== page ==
Knowles Jewish Genealogy Collection Has Over a Million Entries

Ketubah Circa 1860. This is the ketubah (marriage contract) of Hannah and Hayyim from their marriage on Tuesday, April 6, 1886 (א׳ ניסן תרמ״ו) in the town of Brody. Image by Yoel Ben-Avraham on Flickr Creative Commons at https://www.flickr.com/photos/epublicist/1355967207/in/photolist-.

Ketubah Circa 1860.
This is the ketubah (marriage contract) of Hannah and Hayyim from their marriage on Tuesday, April 6, 1886 (א׳ ניסן תרמ״ו) in the town of Brody. Image by Yoel Ben-Avraham on Flickr Creative Commons at https://www.flickr.com/photos/epublicist/1355967207/in/photolist-.

Looking for an online resource of Jewish family trees?

“The Knowles Collection, a quickly growing, free online Jewish genealogy database linking generations of Jewish families from all over the world, reached its one-millionth record milestone and is now easily searchable online,” says a recent FamilySearch press release.

“The collection started from scratch just over seven years ago, with historical records gathered from FamilySearch’s collections. Now the vast majority of new contributions are coming from families and private archives worldwide. The free collection can be accessed at FamilySearch.org/family-trees.

According to FamilySearch, “The databases from the Knowles Collection are unlike other collections in that people are linked as families and the collection can be searched by name, giving researchers access to records of entire families. All records are sourced and show the people who donated the records so cousins can contact one another. New records are added continually, and the collection is growing by about 10,000 names per month from over 80 countries. Corrections are made as the need is found, and new links are added continually.”

The database was started by Todd Knowles, a Jewish genealogy expert at the Family History Library in Salt Lake City. Jewish communities from around the world have added to it: “The Knowles Collection has grown from Jews of the British Isles (now with 208,349 records), to Jews of North America (489,400), Jews of Europe (380,637), Jews of South America and the Caribbean (21,351), Jews of Africa, the Orient, and the Middle East (37,618), and the newest one, Jews of the Southern Pacific (21,518).” Keep up with the Knowles Jewish Collection at its blog.

Midwestern Roots Registration Starts Today!

I have roots in Indiana and have longed to travel to Hoosier state to conduct some much needed genealogy research. So you can imagine how happy I was to be invited to keynote at the upcoming Midwestern Roots 2014: Family History and Genealogy Conference being held August 1 and 2, 2014, Indianapolis, IN, at the Indianapolis Marriott East.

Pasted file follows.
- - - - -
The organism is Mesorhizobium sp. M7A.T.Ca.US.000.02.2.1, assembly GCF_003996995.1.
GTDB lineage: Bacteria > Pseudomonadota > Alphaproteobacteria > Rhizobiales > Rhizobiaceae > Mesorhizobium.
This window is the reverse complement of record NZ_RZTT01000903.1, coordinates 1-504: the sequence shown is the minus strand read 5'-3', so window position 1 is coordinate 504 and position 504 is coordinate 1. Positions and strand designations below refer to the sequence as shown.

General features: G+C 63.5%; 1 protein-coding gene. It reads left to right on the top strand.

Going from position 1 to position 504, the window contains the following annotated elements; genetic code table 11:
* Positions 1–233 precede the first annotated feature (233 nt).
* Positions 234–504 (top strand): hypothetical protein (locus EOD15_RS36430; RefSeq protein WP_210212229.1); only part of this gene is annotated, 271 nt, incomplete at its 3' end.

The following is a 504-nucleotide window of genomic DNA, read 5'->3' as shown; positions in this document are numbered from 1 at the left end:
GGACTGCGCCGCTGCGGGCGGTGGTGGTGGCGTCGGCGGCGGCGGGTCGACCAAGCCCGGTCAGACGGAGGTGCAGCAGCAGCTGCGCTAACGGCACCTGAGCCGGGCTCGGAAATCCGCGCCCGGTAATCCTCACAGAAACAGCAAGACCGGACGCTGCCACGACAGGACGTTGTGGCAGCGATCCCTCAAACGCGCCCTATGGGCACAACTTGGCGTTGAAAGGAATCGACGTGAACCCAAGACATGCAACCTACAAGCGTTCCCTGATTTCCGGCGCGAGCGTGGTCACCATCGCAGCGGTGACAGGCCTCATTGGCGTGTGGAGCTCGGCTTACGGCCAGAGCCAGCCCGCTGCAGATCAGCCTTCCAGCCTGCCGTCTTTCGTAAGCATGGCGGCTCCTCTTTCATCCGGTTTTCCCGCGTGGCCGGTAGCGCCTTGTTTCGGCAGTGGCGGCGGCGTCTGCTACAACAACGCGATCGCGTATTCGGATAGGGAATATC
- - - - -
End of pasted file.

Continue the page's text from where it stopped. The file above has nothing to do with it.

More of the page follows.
This year’s theme is a timely one: Exploring Frontiers: What Would Your Pioneers Have Tweeted? This conference promises to be a glorious melding of old and new with deep history sessions and the latest technology.

Here’s the scoop on the Midwestern Roots Conference:

Registration Opens March 26 with a $99 registration special price March 26-29, 2014.

Includes the two day conference and lunches.

Additional fee for banquet and some pre-conference activities.

Register online at www.indianahistory.org/midwesternroots or

call (317) 232-1882 from 10 a.m.-5 p.m. Thursday through Saturday during the special offer.

The Midwestern Roots 2014 Conference is your chance to get updated on the latest technology changes in family history research, resources and methodology, and I’ll be exploring that in my keynote  Future Technology and Genealogy: 5 Strategies You Need. You’ll also experience:

• More than 30 stimulating lectures from nationally known speakers Warren Bittner, Lisa Louise Cooke, Joan Hostetler, Amy Johnson Crow, Thomas MacEntee, James H. Madison, Anne Gillespie Mitchell, Daniel S. Poffenberger, Curt B. Witcher and more

•  The Great Google Earth Game Show presented by Lisa Louise Cooke (this will be an interactive, FUN, outside the box kind of session topped off with prizes!)

Hoosiers and A New History for the Twenty-First Century presented by James H. Madison

A Guided Tour of Ancestry computer lab taught by Amy Johnson Crow and Anne Gillespie Mitchell from Ancestry.com

• Genealogy Resources Library Workshop

• Writing, document preservation and photo preservation workshops

• Family History Market and Book Fair – open to the public

See you at the Midwestern Roots 2014 Conference!